Walton Flag Stop, with people happy to see each other and get the mail. Photo. Photo courtesy of Reginald Waters Rice and Sandra Thurlow’s book “Historic Jensen and Eden on Florida’s Indian River.”

Great link shared by Rick Langdon of Walton Flag Stop and what wonderful things came of it: (http://rickinbham.tripod.com/TownOfSIRD/SIRD_Homes_11090RidgeAve.html)
(In Martin and southern St Lucie counties, there were stations in Jensen, Stuart, Salerno, Hobe Sound, and “Flag Stops” in Walton, Eden.)


Salerno Depot, courtesy of Seth Bramson via Sandra Henderson Thurlow.
Salerno Depot, courtesy of Seth Bramson via Sandra Henderson Thurlow.
Train route along Indian River/St Lucie. Map Sandra Thurlow's book "Jensen and Eden..."
Train route along Indian River/St Lucie. Map Sandra Thurlow’s book “Jensen and Eden…”
Eden's Flag Stop. (SHT)
Eden’s Flag Stop. (SHT)
Inside cover of Stuart on the St Lucie, Sandra Henderson Thurlow shows train depot in downtown.
Inside cover of “Stuart on the St Lucie,” Sandra Henderson Thurlow. Photo shows train depot in downtown, Stuart.

Thank you to my mother, Sandra Henderson Thurlow, for sharing all the photos for this blog post.



Love, Along the Indian River Lagoon…

Indian Riverkeeper, Marty Baum and River Warrior, Robin Pittman were wed December 20th, 2014, at Jensen Beach Christian Church, in Jensen, along the Indian River Lagoon.
Indian Riverkeeper, Marty Baum, and River Warrior, Robin Pittman, were wed December 20th, 2014, at Jensen Beach Christian Church, in Jensen, along the Indian River Lagoon. (Photo by Keri West, Keri West Studios, 2014)
Congregation Union Church 1912
The Congregational Union Church’s lands were a gift of the Tilton family; the church was built in 1912. (Photo courtesy of historian Sandra Henderson Thurlow’s book , “Jensen and Eden on Florida’s Indian River.”)

Recently, the 1912 Jensen Congregational Union Church was the fabulous setting for a very special day. –A day of marriage, for Indian Riverkeeper, Marty Baum, and his beautiful bride, River Warrior, Robin Pittman.

The quaint, lagoon, pioneer-church, that saw so much happiness this day, has known many names, and many faces throughout its many years: 1912, Congregation Union Church; 1933, Jensen Community Church; and 1969, Jensen Beach Christian Church.

It has been a sanctuary along the Indian River Lagoon for 102 years…

Love is Spoken Here hangs above the door of the old church.
“Love is Spoken Here” hangs above the door of the historic church. The bell is rung to announce the marriage! (Photo Keri West.)

The 2014 ceremony was a real “tear jerker.” The entire River Warrior community came together to make this union happen for Marty and Robin. –The perfect sanctuary; bright, beautiful flowers; fashionable hair styling; sumptuous food;  decorations; a classic wedding dress; river invitations; bubbles to blow; a guest book; a river cake; and at the end of the day, pink rose petals on the bed of a romantic river cottage….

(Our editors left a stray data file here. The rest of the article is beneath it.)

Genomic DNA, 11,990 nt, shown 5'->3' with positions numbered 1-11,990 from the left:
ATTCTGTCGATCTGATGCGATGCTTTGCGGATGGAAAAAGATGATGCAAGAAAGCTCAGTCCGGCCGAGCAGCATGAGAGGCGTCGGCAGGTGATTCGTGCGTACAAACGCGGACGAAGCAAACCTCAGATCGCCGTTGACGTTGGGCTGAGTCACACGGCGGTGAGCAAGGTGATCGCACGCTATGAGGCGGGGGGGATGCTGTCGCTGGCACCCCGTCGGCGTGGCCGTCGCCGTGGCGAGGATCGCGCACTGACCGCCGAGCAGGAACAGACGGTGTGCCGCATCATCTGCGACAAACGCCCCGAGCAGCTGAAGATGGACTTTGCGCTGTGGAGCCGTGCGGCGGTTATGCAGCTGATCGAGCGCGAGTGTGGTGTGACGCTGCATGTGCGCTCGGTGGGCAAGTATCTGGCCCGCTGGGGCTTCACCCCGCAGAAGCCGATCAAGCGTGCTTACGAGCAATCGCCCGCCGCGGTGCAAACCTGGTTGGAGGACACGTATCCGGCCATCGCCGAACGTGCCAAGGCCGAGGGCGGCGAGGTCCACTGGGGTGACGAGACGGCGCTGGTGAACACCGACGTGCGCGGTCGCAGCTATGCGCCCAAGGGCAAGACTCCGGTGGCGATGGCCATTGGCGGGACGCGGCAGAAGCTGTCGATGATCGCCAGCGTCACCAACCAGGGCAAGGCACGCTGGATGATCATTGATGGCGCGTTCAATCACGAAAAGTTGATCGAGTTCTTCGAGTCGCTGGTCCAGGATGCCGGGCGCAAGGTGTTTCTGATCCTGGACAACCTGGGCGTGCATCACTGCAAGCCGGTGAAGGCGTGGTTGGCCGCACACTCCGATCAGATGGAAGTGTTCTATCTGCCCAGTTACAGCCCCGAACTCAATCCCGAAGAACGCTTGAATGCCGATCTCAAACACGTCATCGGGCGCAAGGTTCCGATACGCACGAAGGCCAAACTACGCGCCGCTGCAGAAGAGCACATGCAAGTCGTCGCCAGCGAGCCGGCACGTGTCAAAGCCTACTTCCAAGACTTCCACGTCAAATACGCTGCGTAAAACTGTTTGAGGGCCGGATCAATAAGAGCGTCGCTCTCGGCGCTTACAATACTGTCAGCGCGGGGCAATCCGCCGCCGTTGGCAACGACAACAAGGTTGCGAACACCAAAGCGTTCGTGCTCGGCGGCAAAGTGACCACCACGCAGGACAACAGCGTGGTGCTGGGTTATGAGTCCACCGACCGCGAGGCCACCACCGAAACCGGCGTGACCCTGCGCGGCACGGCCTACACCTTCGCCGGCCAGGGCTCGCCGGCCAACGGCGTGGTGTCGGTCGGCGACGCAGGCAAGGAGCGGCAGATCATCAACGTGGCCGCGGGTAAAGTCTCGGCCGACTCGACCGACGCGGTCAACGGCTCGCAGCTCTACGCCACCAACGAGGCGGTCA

Photographer, Keri West and videographer, Kenny Hinkle Jr. documented the entire event; eloquent organizer, and preacher for the occasion, Jo Neeson, led the ceremony with many, many others giving their support.

At one point, the Reverend Guy Calvert  looked upon the congregation stating:

“The church welcomes the River Warriors to this house…”

I sat between my parents and my husband, fighting back every tear. Thankfully, Gayle Ryan had knowingly handed me a Kleenex on the way inside.

I sat there thinking about my own marriage, and about how at the end of our life journey, love is really all we have to take with us.

“To find love along the Indian River Lagoon, I thought….this is wonderful…”

At the pulpit with Rev.
At the pulpit with Rev.Guy Calvert. (Photo courtesy of Rebecca Fatzinger.)

As Marty and Robin said their vows, I felt a deep sense of history, and how the Indian River has always brought people together, in fact for hundreds of years.

—The river is in us; it is us, and we are her…

It was a beautiful ceremony and I am thankful to have been there. Through the love of Marty and Robin, may the “living waters” of the Indian River Lagoon flow, renewed, once again for all of us….

The pews of the church were given by Henry Flagler.
The pews of the church were given by Henry Flagler.
Congregation welcomes Mr and Mrs Marry Baum!
Wedding Song, Peter, Paul and Mary
Wedding Song, by Peter, Paul and Mary and sung by the congregation.
Organ also from Mr Henry Flagler.
Historic organ,  also from Mr Henry Flagler.
A happy day!
A happy day!


Please support our Indian Riverkeeper, Mr Marty Baum: (http://www.indianriverkeeper.org/index.html)

How Times Change, The 1850’s Swampland Act, St Lucie River/Indian River Lagoon

1907 map in A.B. Clark’s “Drain the Everglades.”